Dispatches, United States

Immigration Reform Advocates Announce DREAM Act Scholarships In New York

October 5, 2011 By Roque Planas

NEW YORK – The New York Immigration Coalition and the Fund for Public Advocacy launched a scholarship program Monday night aimed at undocumented students that would be eligible for the DREAM Act, if the federal bill were to pass.

The organizers said after a screening of the film Entre Nos at Tribeca Cinemas that they had raised $20,000 to fund 10 scholarships for undocumented students who might benefit from in-state tuition or financial aid if the DREAM Act were passed. The organizers continued to raise funds after the screening, calling out to members of the audience to donate $50.

The announcement comes as Republican preference for beefed up immigration enforcement is making a bipartisan comprehensive immigration reform bill more ellusive. The DREAM Act, with its narrower focus on providing a path to citizenship for certain immigrants who came to the United States as children, provides activists with a more practical short-term goal.

But if Republicans have largely backed away from immigration reform, the organizers did not see the Obama administration as a source of inspiration either. A panel with the director of Entre Nos Paola Mendoza, journalist José Antonio Vargas and immigrant rights activist Chung-Wha Hong criticized both parties’ approach toward immigration reform after the screening.

Despite supporting the DREAM Act in speeches, Chung-Wha pointed out that Obama has not heeded activists’ demands to place a moratorium on the deportation of immigrants who would qualify for the DREAM Act if it were passed.

Instead, Chung-Wha said, Obama went “halfway” and ordered the Department of Homeland Security to review some 300,000 deportation cases and exercise prosecutorial discretion to decide which cases merited priority attention.

“Both parties have shown such a lack of courage,” Chung-Wha said.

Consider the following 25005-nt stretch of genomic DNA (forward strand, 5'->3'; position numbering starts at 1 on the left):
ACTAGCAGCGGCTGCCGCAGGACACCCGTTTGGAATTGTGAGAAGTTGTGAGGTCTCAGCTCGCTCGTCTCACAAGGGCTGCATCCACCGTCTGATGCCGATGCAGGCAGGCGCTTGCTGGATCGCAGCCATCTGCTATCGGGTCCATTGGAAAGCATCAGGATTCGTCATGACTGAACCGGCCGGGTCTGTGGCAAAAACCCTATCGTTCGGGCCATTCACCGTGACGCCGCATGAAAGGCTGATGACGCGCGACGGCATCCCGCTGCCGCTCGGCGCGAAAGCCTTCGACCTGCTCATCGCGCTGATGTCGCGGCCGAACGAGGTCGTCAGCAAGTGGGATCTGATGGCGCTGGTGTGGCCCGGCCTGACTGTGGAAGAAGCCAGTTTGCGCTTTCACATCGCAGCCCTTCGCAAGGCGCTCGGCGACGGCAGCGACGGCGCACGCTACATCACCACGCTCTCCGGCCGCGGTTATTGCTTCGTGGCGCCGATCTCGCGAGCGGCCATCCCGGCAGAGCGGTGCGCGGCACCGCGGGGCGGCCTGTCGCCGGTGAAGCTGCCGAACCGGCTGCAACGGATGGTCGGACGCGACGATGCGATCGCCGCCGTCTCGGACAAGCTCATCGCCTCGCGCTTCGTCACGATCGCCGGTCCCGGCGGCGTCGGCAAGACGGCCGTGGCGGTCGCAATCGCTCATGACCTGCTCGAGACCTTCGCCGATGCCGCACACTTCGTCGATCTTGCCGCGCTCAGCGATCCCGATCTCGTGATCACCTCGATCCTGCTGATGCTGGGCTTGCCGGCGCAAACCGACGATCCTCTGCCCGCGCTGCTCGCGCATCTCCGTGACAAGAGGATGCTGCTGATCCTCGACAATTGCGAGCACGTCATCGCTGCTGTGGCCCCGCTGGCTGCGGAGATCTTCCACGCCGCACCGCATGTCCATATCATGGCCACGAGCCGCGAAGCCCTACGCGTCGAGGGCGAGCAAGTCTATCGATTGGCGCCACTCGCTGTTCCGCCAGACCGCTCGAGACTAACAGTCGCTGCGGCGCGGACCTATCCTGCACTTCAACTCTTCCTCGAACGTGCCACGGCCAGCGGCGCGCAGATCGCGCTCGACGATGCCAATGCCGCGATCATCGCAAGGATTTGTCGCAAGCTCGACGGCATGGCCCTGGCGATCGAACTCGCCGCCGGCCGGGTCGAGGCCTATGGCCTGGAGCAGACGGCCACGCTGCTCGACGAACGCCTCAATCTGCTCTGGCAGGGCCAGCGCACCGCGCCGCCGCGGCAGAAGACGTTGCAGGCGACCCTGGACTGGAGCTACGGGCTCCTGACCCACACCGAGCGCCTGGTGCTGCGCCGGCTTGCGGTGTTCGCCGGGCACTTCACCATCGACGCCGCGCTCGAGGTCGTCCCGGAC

“I find myself getting angrier and angrier,” said the journalist-turned-activist Vargas, referring to the lack of political energy behind immigration reform efforts. “It’s hard for me to wait for the Obama administration to do anything about this. I think they’re more worried about getting themselves reelected.”

Vargas, who declared his undocumented status publicly in a New York Times Magazine article published in June, implored U.S. citizens to throw their support behind reform legislation such as the DREAM Act. “We are in the middle of a civil rights movement,” Vargas said. “You have a responsibility in the same way that white people did during the civil rights movement to say ‘this is not right.’”

The film Entre Nos tells the story of Mariana, an undocumented Colombian immigrant with two children, all three of whom wind up homeless in Queens and working as can collectors when the children’s father abandons the family. The story is based on director Paola Mendoza’s personal experience and dedicated to her mother.

“We wanted to put a human face on the immigrant experience,” Mendoza said of her film.

Local DREAM Act student activists shared their stories with the audience before and after the screening.

Cesar Vargas, an undocumented student who recently graduated from CUNY Law School, said when he was growing up he learned English as a foreign language and worked since he was 11 to help his mother pay rent.

“Despite that sacrifice, I may never become a lawyer because of my status,” Cesar Vargas said, adding that he is working to found a national lobby firm to push the DREAM Act.

The film’s message resonated with DREAM Act activist Lucia Allain, a college student who grew up poor in Jackson Heights, Queens. “Back then, I also picked up cans, and now I stand where I am, studying broadcast journalism,” said Allain, who recently cofounded an advocacy group called the Dream Scholars.

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